EU ‘too slow to act’ on tax transparency
Former MEP Catherine Stihler says the EU has been “too slow to act” on the “urgent need” for greater tax transparency.
The ex-Labour member said the failure to update the international tax system has allowed businesses to move their profits and intellectual property around the world, often to locations where they pay the least tax.
Earlier this week it was reported that the makers of video game Grand Theft Auto have paid no UK corporation tax in ten years.
It is claimed that Rockstar North, the Edinburgh-based developer of the game, has at the same time made billions in revenue for its parent company Take-Two Interactive.
- MEPs raise ‘grave’ concerns over Council transparency
- EU Ombudsman hails Dutch drive to improve Council transparency
- Outgoing MEPs urged not to work for organisations on transparency register
- Transparency and better regulation in the EU
- Ombudsman welcomes Parliament’s support for transparency work
- EU institutions can be ‘pioneers’ for lobbying transparency, says campaigning MEP
A report from the investigative think tank TaxWatch UK said that the UK government should urgently examine the allocation of tax relief for the games industry, though it also states that Rockstar and Take-Two’s allocation of profits is entirely legal.
While tech giants such as Google, Amazon and Facebook are said to be some of the most high-profile examples of companies using complicated tax structuring, the problem is systemic.
Last week, a leak revealed how multinational companies have used Mauritius to avoid taxes in countries in Africa, Asia, the Middle East and the Americas.
Two years after the EU voted in favour of publishing public country-by-country reporting information as open data for all large corporations operating in Europe, the issue remains stuck in discussions at the Council.
“We need greater transparency measures to shine a light on the practices currently being used by multinational corporations in order to crack down on abuses as exposed by investigations such as the Panama Papers and the Mauritius leaks” Catherine Stihler, CEO of Open Knowledge Foundation
The Open Knowledge Foundation, now headed by Stihler, is pushing for a variety of measures known as the ABCs of tax transparency.
‘A’ stands for automatic exchange of information where countries can more easily share tax data on individuals or businesses; ‘B’ is for beneficial ownership where the issue of opaque company ownership is addressed by publishing public registers of who owns or runs companies and trusts.
‘C’ means country-by-country reporting where corporations would be required to publish details about the tax they pay, people they employ and profits they make in each country where they operate, to build up a better picture of their activities.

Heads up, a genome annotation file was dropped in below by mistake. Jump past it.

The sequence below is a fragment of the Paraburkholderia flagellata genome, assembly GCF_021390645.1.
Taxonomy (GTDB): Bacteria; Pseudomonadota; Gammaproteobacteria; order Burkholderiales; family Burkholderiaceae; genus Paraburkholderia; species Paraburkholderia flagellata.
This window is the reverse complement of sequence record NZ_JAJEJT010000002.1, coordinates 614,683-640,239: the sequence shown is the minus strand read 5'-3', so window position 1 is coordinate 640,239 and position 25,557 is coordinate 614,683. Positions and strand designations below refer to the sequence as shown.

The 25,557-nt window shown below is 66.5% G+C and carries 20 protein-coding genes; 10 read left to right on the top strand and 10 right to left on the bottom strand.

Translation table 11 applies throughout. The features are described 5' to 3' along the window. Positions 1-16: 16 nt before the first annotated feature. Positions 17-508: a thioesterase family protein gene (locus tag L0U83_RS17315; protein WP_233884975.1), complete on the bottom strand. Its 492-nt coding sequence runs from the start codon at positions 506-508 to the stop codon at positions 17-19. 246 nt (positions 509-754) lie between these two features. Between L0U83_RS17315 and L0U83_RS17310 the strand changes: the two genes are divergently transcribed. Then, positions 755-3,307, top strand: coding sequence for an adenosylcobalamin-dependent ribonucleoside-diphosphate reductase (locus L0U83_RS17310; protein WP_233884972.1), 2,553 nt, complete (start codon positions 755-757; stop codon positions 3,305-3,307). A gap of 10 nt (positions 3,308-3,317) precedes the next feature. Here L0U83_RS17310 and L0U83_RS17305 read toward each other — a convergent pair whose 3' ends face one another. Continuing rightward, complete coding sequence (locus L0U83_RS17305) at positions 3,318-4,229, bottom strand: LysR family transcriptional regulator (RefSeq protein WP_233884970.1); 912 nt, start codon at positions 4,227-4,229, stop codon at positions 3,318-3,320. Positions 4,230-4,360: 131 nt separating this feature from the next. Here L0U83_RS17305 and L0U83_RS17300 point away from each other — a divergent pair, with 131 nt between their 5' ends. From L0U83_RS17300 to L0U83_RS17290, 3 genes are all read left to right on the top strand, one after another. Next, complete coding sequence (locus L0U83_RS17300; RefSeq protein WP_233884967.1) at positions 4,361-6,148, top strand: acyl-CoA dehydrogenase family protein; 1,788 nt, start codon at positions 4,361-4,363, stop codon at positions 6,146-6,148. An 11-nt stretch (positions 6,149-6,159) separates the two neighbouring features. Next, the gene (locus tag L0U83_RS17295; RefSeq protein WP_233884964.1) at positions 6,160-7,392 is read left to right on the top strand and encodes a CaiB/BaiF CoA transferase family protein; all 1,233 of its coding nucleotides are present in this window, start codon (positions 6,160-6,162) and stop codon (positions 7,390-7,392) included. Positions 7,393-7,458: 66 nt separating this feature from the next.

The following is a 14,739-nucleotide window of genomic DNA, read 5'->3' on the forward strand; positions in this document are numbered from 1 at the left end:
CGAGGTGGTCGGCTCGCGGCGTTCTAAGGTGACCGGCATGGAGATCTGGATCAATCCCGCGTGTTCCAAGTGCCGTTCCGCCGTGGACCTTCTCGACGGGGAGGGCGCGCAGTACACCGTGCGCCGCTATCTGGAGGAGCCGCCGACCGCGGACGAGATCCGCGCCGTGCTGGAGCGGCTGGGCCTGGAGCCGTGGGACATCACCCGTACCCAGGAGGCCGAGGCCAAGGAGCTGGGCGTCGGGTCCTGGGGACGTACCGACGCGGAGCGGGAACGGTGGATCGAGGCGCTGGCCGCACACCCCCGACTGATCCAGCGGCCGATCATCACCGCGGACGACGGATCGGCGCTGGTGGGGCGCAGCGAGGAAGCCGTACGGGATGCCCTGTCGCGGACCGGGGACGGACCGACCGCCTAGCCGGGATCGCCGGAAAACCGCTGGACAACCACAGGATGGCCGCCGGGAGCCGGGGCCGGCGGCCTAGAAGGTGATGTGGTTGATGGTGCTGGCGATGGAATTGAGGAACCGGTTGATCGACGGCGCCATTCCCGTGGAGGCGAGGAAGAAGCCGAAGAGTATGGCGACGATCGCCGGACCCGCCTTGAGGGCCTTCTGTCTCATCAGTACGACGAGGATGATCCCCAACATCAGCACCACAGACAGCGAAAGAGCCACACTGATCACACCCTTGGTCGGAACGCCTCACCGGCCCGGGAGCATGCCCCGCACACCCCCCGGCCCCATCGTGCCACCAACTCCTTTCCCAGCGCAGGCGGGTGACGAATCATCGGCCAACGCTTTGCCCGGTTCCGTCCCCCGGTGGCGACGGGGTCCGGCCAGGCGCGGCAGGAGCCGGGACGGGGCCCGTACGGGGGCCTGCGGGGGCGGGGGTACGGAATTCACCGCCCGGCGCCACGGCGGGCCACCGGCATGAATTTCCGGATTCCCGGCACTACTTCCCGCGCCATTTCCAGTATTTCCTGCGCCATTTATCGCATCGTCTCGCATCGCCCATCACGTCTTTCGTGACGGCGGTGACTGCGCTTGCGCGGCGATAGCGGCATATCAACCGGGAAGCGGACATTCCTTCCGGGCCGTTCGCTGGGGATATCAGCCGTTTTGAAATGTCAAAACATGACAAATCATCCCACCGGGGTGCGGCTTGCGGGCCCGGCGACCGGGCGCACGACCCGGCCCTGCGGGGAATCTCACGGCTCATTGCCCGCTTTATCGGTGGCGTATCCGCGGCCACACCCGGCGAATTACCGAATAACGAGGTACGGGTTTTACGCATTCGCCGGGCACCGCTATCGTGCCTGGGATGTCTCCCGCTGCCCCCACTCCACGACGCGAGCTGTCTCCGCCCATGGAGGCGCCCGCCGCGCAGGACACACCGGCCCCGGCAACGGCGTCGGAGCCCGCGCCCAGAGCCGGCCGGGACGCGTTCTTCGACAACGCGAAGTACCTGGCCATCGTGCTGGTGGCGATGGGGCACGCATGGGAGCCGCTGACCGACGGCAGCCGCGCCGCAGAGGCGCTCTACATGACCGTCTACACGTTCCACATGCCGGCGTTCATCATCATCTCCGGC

Stihler, chief executive of the UK-based foundation, told this website, “The international tax system is broken and in need of urgent updating. We need greater transparency measures to shine a light on the practices currently being used by multinational corporations in order to crack down on abuses as exposed by investigations such as the Panama Papers and the Mauritius leaks.”
“A lack of transparency in current country-by-country reporting standards will fail to build confidence in the treatment of corporations.”
The former Scottish deputy added, “The EU is acting too slowly when it comes to this vital issue. Incoming European Commission President Ursula von der Leyen and policymakers across the EU need to prioritise tax transparency as an essential strand of modernising the global taxation system to improve public trust and ensure corporate compliance.”
In Europe, the banking industry is the only sector which is required to publicly report its profits and tax on a country-by-country basis.
This is a result of regulation following the financial crisis in 2008. Since 2015 all banks based in the European Union have been obliged to report on their operations in this way.
The European Commission, meanwhile, has recommended major new steps aimed at combatting money laundering in the EU.
The EU executive suggests a more harmonised AML (anti-money laundering) rulebook by replacing the EU Anti-money laundering Directive by a directly applicable Regulation; an EU Financial Intelligence Unit (FIU) coordinating the work of national FIUs and an entirely new EU body in charge of AML supervision.
German MEP Sven Giegold, economic and financial spokesperson of Greens/EFA, welcomed the move, telling The Parliament Magazine, “This is summer music in my ears. This package brings great progress in the fight against dirty money in Europe. Effective money laundering controls are critical in the fight against organised crime.”
New EU draft directive an 'attack on workers’ rights', argues Claudia Menne.
Each day brings another twist and turn in the Brexit saga and there is still more to come, writes Dmitry Leus.
Europe's single market is hampered by a lack of harmonisation in cross-border delivery rules, argues Jaap Mulders of the European Express Association.